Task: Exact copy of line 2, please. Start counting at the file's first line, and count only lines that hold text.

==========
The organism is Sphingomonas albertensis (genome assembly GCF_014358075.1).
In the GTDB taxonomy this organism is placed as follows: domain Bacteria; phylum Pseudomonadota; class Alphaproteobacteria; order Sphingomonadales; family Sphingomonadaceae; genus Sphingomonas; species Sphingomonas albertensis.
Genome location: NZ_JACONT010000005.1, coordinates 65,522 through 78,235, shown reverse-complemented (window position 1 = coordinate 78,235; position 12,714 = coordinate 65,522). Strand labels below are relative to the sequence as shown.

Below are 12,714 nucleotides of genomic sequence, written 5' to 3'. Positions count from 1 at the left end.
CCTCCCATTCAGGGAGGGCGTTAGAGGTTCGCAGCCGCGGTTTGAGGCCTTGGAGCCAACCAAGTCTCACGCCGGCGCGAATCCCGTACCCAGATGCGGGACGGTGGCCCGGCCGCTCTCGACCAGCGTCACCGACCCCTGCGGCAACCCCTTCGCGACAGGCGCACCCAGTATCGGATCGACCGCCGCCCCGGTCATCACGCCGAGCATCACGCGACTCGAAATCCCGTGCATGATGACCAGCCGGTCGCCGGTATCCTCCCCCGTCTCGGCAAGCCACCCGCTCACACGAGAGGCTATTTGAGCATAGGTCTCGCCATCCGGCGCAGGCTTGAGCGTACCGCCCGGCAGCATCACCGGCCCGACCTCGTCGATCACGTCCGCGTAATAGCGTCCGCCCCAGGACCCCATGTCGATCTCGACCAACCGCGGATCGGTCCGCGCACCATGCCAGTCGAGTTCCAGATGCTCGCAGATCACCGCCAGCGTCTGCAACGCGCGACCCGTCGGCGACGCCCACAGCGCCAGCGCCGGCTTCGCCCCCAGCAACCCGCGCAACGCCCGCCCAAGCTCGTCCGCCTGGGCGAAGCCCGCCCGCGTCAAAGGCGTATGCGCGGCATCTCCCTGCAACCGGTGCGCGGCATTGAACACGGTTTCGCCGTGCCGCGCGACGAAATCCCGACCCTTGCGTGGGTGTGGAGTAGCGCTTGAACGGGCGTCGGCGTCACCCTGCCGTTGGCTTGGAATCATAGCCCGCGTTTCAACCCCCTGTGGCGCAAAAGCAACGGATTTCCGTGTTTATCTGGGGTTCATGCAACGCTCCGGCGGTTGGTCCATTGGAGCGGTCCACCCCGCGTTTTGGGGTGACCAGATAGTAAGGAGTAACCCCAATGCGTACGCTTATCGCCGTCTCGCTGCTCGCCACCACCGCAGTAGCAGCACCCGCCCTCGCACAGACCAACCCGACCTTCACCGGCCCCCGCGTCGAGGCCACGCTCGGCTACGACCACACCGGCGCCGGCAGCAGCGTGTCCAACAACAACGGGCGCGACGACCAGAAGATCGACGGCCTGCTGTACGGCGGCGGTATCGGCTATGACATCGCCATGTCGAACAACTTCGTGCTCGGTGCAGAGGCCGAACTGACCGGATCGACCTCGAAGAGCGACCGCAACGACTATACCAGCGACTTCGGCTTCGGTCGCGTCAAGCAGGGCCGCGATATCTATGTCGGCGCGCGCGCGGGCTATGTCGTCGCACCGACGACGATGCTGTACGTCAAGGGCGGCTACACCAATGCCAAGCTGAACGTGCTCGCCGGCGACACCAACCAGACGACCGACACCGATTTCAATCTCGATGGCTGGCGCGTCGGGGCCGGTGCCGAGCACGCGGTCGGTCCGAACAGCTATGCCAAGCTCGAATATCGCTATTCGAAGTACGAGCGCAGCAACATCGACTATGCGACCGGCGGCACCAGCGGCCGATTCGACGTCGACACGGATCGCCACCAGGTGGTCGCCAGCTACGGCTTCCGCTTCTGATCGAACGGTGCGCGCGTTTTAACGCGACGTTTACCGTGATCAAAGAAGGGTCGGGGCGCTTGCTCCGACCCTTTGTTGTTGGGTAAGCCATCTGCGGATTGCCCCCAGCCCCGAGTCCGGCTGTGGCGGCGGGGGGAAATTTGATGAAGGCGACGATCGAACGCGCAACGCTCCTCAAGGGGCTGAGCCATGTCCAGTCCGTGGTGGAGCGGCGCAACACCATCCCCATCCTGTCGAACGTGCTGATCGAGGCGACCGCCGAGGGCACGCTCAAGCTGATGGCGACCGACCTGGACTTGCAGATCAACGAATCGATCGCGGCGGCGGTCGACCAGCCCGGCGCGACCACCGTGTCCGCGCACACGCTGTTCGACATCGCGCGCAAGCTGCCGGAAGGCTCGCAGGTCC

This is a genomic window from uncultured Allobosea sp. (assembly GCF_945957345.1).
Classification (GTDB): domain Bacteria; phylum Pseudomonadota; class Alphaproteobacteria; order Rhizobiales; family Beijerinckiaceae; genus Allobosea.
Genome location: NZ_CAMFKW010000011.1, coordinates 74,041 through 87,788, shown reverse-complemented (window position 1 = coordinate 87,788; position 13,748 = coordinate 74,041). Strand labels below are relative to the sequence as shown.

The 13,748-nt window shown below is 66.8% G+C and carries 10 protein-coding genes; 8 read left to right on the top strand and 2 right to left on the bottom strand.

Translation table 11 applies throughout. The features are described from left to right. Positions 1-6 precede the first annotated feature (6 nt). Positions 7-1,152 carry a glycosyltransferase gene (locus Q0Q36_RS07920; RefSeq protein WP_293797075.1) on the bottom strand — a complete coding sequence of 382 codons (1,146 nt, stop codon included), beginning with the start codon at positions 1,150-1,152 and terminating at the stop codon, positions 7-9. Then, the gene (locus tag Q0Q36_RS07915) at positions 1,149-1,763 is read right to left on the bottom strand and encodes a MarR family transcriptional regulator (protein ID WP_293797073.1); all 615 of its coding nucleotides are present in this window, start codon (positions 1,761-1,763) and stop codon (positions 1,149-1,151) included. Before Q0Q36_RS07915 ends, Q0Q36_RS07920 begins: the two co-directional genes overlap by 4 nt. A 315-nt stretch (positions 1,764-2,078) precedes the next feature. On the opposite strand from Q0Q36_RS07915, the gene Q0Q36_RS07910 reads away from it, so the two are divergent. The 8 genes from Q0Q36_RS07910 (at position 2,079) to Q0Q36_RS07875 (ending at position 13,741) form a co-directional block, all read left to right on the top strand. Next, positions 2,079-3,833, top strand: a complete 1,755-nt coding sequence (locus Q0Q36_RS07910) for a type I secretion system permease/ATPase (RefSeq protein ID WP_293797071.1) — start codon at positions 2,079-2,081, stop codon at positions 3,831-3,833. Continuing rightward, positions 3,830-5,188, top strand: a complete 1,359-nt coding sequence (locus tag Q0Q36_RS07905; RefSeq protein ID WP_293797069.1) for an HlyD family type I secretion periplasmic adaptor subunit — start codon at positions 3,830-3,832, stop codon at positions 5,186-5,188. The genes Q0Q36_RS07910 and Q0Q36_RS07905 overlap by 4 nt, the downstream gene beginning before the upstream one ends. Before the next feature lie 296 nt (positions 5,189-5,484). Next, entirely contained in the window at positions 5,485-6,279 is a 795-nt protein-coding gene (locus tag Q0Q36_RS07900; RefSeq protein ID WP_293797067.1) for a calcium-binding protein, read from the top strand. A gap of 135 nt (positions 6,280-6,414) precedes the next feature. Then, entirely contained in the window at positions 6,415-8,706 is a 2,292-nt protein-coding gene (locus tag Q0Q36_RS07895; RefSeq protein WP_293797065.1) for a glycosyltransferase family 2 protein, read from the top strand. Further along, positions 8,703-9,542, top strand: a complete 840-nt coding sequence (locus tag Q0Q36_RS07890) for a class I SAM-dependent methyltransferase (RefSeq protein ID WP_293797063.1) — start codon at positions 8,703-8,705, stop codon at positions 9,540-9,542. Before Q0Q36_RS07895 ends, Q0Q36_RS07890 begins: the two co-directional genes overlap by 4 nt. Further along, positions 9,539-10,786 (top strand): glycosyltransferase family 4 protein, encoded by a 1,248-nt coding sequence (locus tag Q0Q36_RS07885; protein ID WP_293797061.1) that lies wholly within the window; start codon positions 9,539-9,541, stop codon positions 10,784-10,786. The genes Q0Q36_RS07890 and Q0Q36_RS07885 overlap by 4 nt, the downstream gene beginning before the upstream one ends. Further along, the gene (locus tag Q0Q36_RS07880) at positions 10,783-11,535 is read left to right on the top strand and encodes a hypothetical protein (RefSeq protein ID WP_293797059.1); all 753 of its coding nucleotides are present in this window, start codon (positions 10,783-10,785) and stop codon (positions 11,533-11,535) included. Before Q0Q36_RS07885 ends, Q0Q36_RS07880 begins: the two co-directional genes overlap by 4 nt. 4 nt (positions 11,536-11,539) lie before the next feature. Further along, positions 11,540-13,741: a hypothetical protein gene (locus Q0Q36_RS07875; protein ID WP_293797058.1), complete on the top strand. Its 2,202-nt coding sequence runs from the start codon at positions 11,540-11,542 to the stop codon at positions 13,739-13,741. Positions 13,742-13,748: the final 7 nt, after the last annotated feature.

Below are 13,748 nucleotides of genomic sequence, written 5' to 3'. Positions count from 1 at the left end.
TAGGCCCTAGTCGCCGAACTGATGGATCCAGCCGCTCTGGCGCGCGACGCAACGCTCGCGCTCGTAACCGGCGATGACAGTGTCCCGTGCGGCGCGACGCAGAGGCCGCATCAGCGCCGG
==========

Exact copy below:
In the GTDB taxonomy this organism is placed as follows: domain Bacteria; phylum Pseudomonadota; class Alphaproteobacteria; order Sphingomonadales; family Sphingomonadaceae; genus Sphingomonas; species Sphingomonas albertensis.